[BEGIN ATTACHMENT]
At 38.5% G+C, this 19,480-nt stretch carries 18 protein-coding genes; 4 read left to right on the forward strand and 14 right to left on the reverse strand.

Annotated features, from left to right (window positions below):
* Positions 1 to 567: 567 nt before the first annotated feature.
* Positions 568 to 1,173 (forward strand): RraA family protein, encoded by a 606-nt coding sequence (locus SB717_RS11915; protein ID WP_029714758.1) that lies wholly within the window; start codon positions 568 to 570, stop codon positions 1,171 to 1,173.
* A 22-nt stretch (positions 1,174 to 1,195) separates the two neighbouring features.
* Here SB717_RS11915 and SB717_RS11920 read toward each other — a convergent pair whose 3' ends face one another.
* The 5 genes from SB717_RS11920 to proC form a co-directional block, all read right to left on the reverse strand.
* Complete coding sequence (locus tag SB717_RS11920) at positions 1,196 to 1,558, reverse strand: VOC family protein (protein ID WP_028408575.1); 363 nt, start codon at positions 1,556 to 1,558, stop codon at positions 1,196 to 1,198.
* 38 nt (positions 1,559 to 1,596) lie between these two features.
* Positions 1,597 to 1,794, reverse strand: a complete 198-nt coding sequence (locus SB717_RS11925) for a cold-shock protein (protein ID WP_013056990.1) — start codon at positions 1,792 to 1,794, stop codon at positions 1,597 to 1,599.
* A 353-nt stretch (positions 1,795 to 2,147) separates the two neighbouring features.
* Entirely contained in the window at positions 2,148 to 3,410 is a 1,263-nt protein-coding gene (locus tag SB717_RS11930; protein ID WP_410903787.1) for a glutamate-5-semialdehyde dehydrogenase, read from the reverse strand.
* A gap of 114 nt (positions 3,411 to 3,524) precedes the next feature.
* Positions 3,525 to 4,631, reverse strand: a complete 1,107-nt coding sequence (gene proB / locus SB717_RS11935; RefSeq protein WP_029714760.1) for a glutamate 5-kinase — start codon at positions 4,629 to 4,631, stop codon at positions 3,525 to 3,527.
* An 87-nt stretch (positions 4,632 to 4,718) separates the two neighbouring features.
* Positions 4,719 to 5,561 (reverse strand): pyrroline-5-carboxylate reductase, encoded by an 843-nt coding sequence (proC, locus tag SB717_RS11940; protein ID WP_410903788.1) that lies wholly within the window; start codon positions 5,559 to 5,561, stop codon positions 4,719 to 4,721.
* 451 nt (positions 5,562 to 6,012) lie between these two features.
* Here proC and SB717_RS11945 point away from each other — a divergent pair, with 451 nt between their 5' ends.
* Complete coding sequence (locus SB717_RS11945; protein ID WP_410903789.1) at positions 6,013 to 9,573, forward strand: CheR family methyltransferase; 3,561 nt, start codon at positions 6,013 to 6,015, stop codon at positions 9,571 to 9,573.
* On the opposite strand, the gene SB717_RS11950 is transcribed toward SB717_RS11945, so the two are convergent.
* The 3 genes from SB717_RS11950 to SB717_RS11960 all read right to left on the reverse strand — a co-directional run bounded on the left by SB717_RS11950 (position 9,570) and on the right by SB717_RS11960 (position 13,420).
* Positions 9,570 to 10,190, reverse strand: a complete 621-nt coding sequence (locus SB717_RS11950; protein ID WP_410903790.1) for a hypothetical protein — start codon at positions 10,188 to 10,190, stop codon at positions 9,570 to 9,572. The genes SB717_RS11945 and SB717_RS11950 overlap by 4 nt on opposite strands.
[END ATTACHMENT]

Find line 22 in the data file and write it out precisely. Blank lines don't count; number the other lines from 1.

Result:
* Positions 9,570 to 10,190, reverse strand: a complete 621-nt coding sequence (locus SB717_RS11950; protein ID WP_410903790.1) for a hypothetical protein — start codon at positions 10,188 to 10,190, stop codon at positions 9,570 to 9,572. The genes SB717_RS11945 and SB717_RS11950 overlap by 4 nt on opposite strands.